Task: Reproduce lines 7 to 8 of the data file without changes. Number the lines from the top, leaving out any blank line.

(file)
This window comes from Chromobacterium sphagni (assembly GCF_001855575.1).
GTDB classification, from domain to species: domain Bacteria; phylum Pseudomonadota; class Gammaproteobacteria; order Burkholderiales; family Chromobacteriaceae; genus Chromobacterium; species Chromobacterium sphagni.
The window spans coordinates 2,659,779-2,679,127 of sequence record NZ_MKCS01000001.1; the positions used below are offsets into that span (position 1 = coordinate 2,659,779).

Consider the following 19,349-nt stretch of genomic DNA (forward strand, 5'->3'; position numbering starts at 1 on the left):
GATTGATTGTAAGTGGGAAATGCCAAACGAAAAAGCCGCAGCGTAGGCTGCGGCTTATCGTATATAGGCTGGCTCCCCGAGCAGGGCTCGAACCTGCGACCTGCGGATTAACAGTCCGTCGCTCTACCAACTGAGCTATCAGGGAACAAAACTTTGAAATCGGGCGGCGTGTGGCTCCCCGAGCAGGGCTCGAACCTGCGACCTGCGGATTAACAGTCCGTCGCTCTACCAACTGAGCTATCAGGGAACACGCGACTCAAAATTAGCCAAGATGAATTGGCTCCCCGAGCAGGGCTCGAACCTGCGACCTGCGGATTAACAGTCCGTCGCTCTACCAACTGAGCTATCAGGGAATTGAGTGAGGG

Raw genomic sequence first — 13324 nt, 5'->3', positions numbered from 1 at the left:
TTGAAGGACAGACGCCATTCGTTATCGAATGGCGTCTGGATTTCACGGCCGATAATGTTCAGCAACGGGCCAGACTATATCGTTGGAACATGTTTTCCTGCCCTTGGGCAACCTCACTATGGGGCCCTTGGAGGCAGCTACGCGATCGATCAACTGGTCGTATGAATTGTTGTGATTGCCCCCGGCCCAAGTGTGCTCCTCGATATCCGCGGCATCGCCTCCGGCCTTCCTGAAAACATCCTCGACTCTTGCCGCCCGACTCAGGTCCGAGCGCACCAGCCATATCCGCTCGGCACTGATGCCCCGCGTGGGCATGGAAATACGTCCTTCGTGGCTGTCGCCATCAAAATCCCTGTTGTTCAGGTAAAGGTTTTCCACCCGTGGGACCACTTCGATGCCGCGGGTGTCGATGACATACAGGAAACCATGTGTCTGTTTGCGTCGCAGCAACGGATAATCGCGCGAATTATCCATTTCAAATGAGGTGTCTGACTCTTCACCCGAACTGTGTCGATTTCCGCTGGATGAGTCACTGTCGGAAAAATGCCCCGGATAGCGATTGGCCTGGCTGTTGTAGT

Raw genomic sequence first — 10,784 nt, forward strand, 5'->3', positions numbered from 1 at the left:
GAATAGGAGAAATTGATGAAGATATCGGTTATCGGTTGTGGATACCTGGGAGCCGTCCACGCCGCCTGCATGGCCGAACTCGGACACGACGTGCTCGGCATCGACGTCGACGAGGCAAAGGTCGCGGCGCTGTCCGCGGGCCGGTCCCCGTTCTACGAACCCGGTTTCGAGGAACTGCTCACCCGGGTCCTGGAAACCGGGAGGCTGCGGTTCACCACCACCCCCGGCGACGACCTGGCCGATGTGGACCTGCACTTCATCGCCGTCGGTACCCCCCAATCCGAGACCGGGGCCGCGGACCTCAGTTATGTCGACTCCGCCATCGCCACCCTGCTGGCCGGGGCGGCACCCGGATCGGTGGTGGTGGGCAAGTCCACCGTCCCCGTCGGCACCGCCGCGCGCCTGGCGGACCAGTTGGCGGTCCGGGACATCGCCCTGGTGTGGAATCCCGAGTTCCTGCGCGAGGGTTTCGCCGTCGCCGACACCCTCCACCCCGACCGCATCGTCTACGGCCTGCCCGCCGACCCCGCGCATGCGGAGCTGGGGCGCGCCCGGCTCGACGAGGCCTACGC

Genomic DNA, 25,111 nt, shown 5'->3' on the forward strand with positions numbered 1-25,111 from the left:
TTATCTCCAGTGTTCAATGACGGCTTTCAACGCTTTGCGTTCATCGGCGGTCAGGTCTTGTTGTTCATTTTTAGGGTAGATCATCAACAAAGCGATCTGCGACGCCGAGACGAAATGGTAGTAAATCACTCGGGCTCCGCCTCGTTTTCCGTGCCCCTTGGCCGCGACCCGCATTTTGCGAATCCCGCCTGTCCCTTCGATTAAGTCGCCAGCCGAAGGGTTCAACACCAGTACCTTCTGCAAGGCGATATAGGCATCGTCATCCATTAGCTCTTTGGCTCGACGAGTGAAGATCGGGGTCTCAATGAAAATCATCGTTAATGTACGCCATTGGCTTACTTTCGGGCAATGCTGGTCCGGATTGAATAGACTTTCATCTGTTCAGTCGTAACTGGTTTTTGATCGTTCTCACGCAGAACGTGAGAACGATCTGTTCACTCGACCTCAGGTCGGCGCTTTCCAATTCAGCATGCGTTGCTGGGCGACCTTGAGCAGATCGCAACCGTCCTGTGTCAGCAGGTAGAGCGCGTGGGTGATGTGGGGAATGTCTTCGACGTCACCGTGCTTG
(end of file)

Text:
TTGAAGGACAGACGCCATTCGTTATCGAATGGCGTCTGGATTTCACGGCCGATAATGTTCAGCAACGGGCCAGACTATATCGTTGGAACATGTTTTCCTGCCCTTGGGCAACCTCACTATGGGGCCCTTGGAGGCAGCTACGCGATCGATCAACTGGTCGTATGAATTGTTGTGATTGCCCCCGGCCCAAGTGTGCTCCTCGATATCCGCGGCATCGCCTCCGGCCTTCCTGAAAACATCCTCGACTCTTGCCGCCCGACTCAGGTCCGAGCGCACCAGCCATATCCGCTCGGCACTGATGCCCCGCGTGGGCATGGAAATACGTCCTTCGTGGCTGTCGCCATCAAAATCCCTGTTGTTCAGGTAAAGGTTTTCCACCCGTGGGACCACTTCGATGCCGCGGGTGTCGATGACATACAGGAAACCATGTGTCTGTTTGCGTCGCAGCAACGGATAATCGCGCGAATTATCCATTTCAAATGAGGTGTCTGACTCTTCACCCGAACTGTGTCGATTTCCGCTGGATGAGTCACTGTCGGAAAAATGCCCCGGATAGCGATTGGCCTGGCTGTTGTAGT

Raw genomic sequence first — 10,784 nt, forward strand, 5'->3', positions numbered from 1 at the left: